California Senate’s Killing of Bill Allowing for Regulated Access to Psychedelics Generates Response from San Francisco Senator and Alliance for Safer Use of Psychedelics 

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By Estrella Torres

SACRAMENTO, CA – California Senate Bill 1012, created to facilitate regulated access to certain psychedelic drugs in the state, was once held in the Senate Appropriations Committee, but as of last week was completely stricken.

After the termination of the bill, the Alliance for Safer Use of Psychedelics (ASUP) promptly put out a statement, and the bill’s death evoked a response by author Scott Wiener (D-SF), who was part of the effort “for four years to legalize access to psychedelics in California.”

The Campaign Director of the ASUP, Jared Moffat specifically stated, “We are deeply disappointed that the Legislature has missed this opportunity after four years of debate to enact a policy that would create a responsible program and promote the safer use of psychedelics in California and create a model policy for the rest of the country.”

Sen. Wiener similarly remarked how the passing of the bill would have brought “these substances out of the shadows and into the sunlight, and to improve safety and education around their use,” noting how it was “disappointing for this bill not to move forward.” 

ASUP Director Moffat additionally outlines the reason why the killing of SB 1012 was “disappointing” and such a “missed opportunity,” asserting, “Californians will continue to seek out psychedelics for all sorts of reasons, including to help alleviate mental health challenges like PTSD, depression and anxiety. Many will do so without guided support and use psychedelics on their own, which increases risks.” 

He continued, “Veterans and others will continue to leave the country or go underground to seek unregulated services that may be unsafe.” 

A great societal benefit of regulated psychedelic access underscored by Wiener includes a “massive promise in helping people heal and get their lives back on track,” noting how “It makes enormous sense for California to lead in creating regulated access under the supervision of a licensed professional.”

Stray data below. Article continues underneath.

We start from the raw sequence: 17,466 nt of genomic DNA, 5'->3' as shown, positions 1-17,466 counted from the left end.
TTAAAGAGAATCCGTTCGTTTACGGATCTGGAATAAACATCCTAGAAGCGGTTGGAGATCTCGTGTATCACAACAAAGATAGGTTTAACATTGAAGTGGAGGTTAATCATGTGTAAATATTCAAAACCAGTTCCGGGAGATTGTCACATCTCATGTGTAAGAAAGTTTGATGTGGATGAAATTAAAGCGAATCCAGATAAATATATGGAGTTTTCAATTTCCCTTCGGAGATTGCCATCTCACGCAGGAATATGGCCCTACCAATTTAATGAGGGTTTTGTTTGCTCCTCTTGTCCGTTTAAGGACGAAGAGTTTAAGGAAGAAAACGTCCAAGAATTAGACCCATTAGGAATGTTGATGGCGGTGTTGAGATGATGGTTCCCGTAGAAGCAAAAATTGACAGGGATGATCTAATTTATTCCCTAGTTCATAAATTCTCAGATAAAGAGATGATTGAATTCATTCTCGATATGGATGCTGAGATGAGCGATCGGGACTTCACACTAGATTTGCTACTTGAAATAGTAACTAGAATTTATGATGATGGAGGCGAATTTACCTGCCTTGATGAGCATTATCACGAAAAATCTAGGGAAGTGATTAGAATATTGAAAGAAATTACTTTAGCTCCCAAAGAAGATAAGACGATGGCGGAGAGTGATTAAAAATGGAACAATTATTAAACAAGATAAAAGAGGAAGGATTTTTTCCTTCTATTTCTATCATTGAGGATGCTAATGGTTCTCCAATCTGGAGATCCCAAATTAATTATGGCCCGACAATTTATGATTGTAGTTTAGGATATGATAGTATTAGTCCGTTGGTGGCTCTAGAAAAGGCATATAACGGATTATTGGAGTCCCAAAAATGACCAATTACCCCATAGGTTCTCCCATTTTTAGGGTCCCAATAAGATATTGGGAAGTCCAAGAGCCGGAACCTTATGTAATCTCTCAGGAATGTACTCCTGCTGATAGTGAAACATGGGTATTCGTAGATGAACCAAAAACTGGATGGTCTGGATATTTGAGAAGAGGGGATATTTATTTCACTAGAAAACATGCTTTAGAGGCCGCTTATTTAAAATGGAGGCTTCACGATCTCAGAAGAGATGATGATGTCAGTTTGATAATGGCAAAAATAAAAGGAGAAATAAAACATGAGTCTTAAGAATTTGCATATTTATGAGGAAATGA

Senator Weiner admittedly said the bill’s failure to pass has to do with the current “terrible budget year, where all bills with significant costs are at risk.”  

Despite such drawbacks, ASUP and the San Francisco Senator highlight the importance of this issue and their willingness to continue the work related to safe psychedelic access. 

“As the Alliance, we’re committed to this issue, and will be discussing internally our path forward to continue educating the public and promoting safety after repeated inaction through the legislative process. We’re not backing down, and will keep pushing to ensure facilitated access to psychedelics becomes a reality in California and that Californians are protected from harm,” said Moffat.

Sen. Wiener shares those goals, stating,“ I’m highly committed to this issue, and we’ll continue to work on expanding access to psychedelics.”

About The Author

Estrella Torres is a first-generation Latina student in her 3rd year at the University of California, Los Angeles. She is pursuing a major in Political Science and a minor in Public Affairs. Estrella has a strong passion and dedication to addressing social justice issues and political activism both in her high school and university. Her positionality as a student coming from a Mexican immigrant household has fueled her to pursue career goals involved with social justice and immigration law. She hopes to help undocumented immigrants as a lawyer and promote policies that would better their lives and provide them with fair and equal opportunities. Because of this, she is planning to go on the pre-law track and foster her skills of reading, writing, analyzing, and critical thinking. She hoped to gain more experience in journalism as regards law, local government, and public policy that would further prepare her for her goals.

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